Emergency department utilization and subsequent prescription drug overdose death

Joanne E. Brady, Charles J. DiMaggio, Katherine M. Keyes, John J. Doyle, Lynne D. Richardson, Guohua Li

Research output: Contribution to journalArticlepeer-review

24 Scopus citations


Purpose: Prescription drug overdose (PDO) deaths are a critical public health problem in the United States. This study aims to assess the association between emergency department (ED) utilization patterns in a cohort of ED patients and the risk of subsequent unintentional PDO mortality. Methods: Using data from the New York Statewide Planning and Research Cooperative System for 2006-2010, a nested case-control design was used to examine the relationship between ED utilization patterns in New York State residents of age 18-64years and subsequent PDO death. Results: The study sample consisted of 2732 case patients who died of PDO and 2732 control ED patients who were selected through incidence density sampling. With adjustment for demographic characteristics, and diagnoses of pain, substance abuse, and psychiatric disorders, the estimated odds ratios of PDO death relative to one ED visit or less in the previous year were 4.90 (95% confidence interval [CI]: 4.50-5.34) for those with two ED visits, 16.61 (95% CI: 14.72-18.75) for those with three ED visits, and 48.24 (95% CI: 43.23-53.83) for those with four ED visits or more. Conclusions: Frequency of ED visits is strongly associated with the risk of subsequent PDO death. Intervention programs targeting frequent ED users are warranted to reduce PDO mortality.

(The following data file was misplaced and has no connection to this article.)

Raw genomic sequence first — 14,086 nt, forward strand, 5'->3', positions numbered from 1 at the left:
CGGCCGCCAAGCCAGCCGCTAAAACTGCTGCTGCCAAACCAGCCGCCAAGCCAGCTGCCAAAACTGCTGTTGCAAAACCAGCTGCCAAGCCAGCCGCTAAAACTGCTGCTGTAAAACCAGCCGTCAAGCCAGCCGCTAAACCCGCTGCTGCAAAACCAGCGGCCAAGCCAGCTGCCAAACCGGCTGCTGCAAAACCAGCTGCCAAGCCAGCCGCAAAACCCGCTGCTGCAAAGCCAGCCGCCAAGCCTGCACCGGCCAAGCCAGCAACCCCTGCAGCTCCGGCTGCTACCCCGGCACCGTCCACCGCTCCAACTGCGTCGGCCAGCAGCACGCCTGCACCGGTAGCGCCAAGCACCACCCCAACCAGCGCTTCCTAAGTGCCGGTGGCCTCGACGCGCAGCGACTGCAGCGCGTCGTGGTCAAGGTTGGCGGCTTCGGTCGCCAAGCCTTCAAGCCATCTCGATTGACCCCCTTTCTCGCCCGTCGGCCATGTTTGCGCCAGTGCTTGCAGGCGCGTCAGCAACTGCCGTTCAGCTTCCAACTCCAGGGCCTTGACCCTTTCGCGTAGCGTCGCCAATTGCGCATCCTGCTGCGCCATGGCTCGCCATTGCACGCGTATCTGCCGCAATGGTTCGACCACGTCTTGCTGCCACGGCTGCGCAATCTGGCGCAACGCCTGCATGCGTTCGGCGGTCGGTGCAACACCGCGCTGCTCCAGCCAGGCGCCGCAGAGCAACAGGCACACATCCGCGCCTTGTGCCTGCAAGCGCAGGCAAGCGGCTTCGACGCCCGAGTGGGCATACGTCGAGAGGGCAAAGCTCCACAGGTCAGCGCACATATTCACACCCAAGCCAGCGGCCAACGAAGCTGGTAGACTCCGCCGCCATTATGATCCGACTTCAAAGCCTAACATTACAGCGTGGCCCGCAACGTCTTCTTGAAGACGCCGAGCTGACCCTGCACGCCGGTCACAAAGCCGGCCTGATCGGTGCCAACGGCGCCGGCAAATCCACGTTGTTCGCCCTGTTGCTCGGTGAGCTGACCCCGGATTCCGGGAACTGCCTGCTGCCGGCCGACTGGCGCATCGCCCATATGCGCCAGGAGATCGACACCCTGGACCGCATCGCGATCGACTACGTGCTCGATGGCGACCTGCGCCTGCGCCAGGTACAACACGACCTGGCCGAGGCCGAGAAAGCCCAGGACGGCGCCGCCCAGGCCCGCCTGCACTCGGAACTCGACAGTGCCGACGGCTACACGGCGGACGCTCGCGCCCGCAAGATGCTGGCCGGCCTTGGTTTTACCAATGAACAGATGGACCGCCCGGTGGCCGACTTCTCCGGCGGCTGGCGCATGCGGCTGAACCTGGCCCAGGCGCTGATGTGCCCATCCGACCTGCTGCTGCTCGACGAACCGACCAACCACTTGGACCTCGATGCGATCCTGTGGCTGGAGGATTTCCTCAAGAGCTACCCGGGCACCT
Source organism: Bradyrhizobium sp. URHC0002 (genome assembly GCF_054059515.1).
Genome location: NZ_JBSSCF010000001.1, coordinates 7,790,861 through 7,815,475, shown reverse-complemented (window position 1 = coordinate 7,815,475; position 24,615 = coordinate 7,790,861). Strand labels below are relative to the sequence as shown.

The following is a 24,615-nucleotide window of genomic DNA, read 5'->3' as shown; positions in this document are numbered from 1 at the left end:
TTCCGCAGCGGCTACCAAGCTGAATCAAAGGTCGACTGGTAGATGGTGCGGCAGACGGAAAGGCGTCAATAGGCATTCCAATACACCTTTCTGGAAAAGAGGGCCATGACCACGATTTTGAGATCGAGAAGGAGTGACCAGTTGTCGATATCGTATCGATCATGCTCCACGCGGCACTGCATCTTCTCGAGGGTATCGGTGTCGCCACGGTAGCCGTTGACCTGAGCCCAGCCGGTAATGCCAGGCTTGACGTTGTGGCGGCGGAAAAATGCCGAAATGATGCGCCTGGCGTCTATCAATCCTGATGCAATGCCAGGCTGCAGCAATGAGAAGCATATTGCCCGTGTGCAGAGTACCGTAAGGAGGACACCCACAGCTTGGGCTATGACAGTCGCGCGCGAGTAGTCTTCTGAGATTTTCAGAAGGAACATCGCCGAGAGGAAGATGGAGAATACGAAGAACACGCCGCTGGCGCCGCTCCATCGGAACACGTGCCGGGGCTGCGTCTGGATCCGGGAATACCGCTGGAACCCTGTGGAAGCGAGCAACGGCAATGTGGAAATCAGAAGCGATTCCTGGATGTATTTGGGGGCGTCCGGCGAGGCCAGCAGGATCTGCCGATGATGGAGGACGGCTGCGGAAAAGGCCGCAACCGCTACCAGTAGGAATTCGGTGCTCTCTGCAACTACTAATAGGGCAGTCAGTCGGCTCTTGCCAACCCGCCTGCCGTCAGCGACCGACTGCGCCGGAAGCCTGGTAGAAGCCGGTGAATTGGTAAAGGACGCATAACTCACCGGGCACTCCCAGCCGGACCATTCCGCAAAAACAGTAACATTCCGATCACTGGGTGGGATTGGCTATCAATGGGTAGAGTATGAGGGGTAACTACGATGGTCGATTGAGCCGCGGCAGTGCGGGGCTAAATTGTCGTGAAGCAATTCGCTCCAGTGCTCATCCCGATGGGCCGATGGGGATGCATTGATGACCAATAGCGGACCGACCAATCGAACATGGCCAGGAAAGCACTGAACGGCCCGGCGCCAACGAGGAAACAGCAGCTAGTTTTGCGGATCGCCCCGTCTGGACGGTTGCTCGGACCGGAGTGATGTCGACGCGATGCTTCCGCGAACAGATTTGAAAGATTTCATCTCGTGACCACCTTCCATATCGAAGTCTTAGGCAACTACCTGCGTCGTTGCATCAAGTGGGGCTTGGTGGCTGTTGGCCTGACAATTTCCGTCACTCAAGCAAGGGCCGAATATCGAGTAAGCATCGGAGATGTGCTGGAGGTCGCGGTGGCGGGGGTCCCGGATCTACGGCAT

Original languageEnglish
Pages (from-to)613-619.e2
JournalAnnals of Epidemiology
Issue number8
StatePublished - 1 Aug 2015


  • Drug overdose
  • Emergency service, hospital
  • Prescription drugs
  • Prevention and control


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